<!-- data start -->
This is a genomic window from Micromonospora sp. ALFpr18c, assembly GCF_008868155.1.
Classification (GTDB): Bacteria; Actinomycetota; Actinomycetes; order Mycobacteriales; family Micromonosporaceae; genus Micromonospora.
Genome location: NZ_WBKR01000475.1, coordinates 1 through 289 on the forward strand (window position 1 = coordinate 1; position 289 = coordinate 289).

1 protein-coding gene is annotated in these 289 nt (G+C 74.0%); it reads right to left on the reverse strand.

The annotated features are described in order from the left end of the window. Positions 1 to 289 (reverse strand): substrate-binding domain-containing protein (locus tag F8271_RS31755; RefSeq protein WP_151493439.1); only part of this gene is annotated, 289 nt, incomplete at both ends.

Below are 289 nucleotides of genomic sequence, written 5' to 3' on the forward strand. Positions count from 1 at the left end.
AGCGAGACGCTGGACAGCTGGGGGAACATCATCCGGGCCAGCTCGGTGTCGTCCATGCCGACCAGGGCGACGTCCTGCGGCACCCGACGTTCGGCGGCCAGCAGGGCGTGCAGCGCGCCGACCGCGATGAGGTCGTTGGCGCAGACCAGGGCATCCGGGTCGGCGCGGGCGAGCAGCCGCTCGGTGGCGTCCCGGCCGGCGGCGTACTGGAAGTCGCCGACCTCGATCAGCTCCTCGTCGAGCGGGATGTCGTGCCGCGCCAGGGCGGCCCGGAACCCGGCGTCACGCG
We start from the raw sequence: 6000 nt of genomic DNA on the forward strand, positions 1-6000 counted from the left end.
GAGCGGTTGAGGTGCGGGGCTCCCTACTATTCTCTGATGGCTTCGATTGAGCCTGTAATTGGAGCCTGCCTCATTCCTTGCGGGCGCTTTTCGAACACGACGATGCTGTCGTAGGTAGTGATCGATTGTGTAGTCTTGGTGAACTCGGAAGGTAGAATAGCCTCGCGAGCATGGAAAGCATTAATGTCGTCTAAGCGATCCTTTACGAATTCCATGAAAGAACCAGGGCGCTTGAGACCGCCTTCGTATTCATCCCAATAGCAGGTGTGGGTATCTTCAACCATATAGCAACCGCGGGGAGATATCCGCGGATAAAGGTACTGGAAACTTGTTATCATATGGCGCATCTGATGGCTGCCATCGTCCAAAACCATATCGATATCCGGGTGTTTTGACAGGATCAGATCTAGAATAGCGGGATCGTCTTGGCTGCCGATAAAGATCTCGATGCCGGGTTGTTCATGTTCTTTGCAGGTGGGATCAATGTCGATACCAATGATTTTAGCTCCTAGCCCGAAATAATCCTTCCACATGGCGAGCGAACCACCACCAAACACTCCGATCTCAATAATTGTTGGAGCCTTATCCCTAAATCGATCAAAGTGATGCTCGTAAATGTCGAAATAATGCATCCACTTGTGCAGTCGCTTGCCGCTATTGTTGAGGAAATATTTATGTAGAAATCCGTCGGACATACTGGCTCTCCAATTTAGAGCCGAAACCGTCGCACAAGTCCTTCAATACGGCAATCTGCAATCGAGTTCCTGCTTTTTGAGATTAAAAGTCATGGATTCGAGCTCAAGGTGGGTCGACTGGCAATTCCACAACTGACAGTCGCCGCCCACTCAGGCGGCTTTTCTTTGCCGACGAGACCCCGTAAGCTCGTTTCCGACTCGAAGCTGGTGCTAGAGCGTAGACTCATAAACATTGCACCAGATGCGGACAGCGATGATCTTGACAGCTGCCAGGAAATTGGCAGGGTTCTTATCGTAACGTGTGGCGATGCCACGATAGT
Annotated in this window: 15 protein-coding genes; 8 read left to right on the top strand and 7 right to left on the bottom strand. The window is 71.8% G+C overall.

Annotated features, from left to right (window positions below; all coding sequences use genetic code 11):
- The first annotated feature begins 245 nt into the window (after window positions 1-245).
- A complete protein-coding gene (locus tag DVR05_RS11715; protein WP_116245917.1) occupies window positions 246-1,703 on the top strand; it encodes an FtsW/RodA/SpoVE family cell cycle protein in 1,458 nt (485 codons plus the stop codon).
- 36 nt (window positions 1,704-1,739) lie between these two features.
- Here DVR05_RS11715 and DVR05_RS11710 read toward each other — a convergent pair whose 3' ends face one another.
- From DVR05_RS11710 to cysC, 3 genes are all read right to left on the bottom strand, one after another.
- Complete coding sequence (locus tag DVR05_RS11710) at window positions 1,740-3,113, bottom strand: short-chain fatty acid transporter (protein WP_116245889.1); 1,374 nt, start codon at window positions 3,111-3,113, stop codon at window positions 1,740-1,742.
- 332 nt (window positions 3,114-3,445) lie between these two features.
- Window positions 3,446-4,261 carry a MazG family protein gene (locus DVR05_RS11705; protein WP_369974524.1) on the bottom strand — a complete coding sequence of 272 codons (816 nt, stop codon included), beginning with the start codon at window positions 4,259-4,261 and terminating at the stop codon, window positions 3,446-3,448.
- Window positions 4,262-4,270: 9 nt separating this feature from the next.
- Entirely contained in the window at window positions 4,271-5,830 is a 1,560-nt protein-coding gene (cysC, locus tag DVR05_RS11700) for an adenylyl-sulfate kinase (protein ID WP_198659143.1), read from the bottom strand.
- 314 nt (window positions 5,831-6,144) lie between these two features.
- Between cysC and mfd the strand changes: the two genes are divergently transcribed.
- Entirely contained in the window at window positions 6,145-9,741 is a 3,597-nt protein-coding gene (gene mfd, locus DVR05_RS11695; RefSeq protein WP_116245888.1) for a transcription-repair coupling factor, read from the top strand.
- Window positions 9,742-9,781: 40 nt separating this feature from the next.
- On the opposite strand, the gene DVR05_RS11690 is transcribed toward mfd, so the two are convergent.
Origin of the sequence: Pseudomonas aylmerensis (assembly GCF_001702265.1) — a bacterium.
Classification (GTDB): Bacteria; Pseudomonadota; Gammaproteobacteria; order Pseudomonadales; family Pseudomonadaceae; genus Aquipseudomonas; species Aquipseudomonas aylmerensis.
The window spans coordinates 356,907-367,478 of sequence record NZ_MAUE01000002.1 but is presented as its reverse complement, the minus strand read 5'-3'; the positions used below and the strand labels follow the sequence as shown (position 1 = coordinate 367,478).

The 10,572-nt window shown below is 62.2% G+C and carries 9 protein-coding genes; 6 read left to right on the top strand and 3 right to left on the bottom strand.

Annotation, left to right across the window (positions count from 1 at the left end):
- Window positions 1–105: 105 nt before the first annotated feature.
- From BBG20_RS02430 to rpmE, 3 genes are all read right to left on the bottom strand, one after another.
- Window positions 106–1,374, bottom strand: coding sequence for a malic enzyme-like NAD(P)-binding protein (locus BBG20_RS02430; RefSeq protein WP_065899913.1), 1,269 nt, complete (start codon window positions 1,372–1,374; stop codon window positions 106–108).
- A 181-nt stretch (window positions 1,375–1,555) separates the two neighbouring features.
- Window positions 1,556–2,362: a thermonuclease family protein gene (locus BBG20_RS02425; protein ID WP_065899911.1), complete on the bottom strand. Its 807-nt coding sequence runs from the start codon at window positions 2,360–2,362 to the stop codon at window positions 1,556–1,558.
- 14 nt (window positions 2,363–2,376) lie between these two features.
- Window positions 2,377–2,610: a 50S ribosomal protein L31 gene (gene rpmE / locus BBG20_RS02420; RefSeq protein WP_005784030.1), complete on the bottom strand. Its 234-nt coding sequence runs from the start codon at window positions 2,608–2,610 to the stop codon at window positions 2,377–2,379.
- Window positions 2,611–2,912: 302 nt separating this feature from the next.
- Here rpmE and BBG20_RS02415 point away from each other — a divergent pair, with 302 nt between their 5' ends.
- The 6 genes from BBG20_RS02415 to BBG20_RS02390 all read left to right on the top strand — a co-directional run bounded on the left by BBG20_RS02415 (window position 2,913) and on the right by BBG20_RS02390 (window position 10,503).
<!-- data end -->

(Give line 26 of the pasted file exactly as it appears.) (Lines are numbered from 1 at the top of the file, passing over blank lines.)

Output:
- On the opposite strand, the gene DVR05_RS11690 is transcribed toward mfd, so the two are convergent.